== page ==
Collaborating for Successful Reentry: A Practical Guide to Support Justice-Involved Young People Returning to the Community
Date:  03-15-2019

Needs of young people must not only be addressed, but also understood
From Center on Juvenile and Criminal Justice:


Every year, thousands of young people are released from juvenile correctional institutions nationwide. When released, they face immediate challenges as they attempt to reintegrate into the community where they confront significant barriers to success. Many researchers have noted how difficult it is for young people to change their lives after a period of justice system involvement.1 Many youth are sent to out-of-home placement for misdemeanors, non-violent offenses, and include violating curfew, skipping school or running away from home. For example, in 2014, U.S juvenile courts petitioned 100,100 status offense cases, and 4,200 involved secure detention.2 Youth confinement, which occurs when youth are charged as juveniles and sentenced to juvenile facilities, and/or incarceration, which occurs when youth have been sentenced under the adult criminal justice system, disrupts their lives and removes them from families, schools, and communities. During a period of confinement or incarceration, youth are disconnected from school which often results in falling further behind their peers academically. The removal from one’s school community and extracurricular activities uproots a young person from their support system. The disconnection from one’s family, friends and community impairs the potential for successful reintegration following a period of out-of-home placement or institutional confinement.3 For young people, these challenges are complicated by the already trying transition from adolescence to adulthood.4 Whenever possible and appropriate, youth should remain at home and in their communities where they can receive relevant support.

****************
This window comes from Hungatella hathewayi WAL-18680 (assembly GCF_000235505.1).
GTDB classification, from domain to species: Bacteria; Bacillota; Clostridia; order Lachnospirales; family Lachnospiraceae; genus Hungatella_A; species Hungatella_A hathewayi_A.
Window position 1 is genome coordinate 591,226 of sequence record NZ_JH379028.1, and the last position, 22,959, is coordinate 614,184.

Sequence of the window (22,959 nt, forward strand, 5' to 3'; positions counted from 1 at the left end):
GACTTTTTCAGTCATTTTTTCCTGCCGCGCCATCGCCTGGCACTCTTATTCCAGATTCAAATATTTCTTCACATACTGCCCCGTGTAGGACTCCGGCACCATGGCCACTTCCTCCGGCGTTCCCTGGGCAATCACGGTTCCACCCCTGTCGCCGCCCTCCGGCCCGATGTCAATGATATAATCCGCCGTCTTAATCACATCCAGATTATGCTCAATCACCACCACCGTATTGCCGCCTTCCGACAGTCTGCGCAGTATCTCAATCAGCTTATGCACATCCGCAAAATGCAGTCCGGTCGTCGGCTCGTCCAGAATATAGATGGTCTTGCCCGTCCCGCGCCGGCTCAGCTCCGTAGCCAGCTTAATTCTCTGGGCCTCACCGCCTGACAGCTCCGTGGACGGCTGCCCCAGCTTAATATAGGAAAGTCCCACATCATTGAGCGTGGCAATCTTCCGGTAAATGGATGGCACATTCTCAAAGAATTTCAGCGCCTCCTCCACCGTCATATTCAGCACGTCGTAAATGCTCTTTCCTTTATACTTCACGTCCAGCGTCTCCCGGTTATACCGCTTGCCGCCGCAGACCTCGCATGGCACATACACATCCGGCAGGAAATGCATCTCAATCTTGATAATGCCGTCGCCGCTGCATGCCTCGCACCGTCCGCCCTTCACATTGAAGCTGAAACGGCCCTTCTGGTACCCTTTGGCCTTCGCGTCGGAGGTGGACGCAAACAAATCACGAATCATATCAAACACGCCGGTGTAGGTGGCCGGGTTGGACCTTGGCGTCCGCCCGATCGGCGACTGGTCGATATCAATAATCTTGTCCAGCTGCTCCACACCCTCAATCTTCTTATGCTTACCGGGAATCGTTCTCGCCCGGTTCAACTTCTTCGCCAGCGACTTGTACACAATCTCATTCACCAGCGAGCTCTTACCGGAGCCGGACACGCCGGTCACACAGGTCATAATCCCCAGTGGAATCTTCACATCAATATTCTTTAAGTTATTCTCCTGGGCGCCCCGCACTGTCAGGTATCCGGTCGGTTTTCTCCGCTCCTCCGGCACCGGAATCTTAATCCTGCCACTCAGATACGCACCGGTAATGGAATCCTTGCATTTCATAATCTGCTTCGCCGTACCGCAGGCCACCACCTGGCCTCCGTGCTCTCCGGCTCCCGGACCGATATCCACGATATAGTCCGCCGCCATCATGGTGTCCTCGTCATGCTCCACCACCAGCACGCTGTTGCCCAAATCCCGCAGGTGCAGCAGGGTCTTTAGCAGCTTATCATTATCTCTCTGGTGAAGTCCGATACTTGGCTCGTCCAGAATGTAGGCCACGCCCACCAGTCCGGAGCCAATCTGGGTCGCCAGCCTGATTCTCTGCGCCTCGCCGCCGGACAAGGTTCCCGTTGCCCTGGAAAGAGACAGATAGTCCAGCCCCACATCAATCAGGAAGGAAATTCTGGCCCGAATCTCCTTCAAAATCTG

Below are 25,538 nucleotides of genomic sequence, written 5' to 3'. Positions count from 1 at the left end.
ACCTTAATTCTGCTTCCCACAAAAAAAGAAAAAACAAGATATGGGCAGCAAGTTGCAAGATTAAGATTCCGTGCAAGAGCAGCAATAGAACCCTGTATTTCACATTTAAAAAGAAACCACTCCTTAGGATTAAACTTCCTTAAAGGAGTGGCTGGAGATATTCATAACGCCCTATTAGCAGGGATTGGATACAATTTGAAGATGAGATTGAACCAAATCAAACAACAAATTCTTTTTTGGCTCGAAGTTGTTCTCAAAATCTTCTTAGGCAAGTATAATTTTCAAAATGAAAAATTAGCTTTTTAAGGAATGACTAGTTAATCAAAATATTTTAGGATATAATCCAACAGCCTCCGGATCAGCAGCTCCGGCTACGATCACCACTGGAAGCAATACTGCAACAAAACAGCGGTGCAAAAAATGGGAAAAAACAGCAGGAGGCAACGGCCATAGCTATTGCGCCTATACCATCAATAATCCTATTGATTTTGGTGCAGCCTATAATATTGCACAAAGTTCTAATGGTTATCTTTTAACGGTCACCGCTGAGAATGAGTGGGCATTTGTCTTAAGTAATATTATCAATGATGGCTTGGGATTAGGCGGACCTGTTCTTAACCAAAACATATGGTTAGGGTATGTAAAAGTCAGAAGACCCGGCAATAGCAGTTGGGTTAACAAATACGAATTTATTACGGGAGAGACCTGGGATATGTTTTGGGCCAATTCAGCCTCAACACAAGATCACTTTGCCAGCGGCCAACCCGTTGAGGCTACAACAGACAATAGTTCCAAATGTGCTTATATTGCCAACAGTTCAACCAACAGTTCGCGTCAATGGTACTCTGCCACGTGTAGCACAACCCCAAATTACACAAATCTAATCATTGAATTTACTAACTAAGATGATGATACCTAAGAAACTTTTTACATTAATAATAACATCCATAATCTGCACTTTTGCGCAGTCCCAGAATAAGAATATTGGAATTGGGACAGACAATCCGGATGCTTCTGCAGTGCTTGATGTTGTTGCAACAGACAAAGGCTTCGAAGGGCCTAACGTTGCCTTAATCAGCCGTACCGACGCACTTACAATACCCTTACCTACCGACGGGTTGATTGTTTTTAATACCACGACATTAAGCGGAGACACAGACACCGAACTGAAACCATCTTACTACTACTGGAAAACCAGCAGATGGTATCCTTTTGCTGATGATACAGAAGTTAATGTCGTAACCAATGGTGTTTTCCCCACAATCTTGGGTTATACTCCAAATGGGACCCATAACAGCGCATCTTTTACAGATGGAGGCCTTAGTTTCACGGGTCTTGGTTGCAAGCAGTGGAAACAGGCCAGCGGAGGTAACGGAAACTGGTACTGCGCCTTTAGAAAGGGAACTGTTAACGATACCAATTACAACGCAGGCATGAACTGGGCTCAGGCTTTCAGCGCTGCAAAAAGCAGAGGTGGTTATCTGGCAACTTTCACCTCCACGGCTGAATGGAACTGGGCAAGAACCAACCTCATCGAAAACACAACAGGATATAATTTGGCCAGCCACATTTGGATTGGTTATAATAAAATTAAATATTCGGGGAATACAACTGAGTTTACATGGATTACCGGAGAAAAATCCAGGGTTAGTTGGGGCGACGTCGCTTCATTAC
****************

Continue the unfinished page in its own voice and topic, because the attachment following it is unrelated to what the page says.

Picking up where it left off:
Understanding how to support youth when they are returning from a period of confinement requires understanding the harm it inflicts upon a young person during this crucial period of development. Confinement or incarceration exposes youth to trauma, creates forced dependency, excludes them from educational opportunity, offers few prospects for skill development, and often results in diminished psychological health. For young people who have spent years in institutions, the opportunity to learn the skills necessary to live on their own may be nonexistent. Within these institutions, they must adjust to an environment where daily decisions are made for them, including when to get up, when and what to eat, and what to wear. The institution is, in effect, the Upon release, they go from a tightly structured and regimented institution to communities where their lives are relatively unstructured and independent.5 Furthermore, many young people are exposed to traumatic experiences while confined, including frequent violence and sexual assault, with high percentages showing posttraumatic stress symptoms.6 Continue reading >>>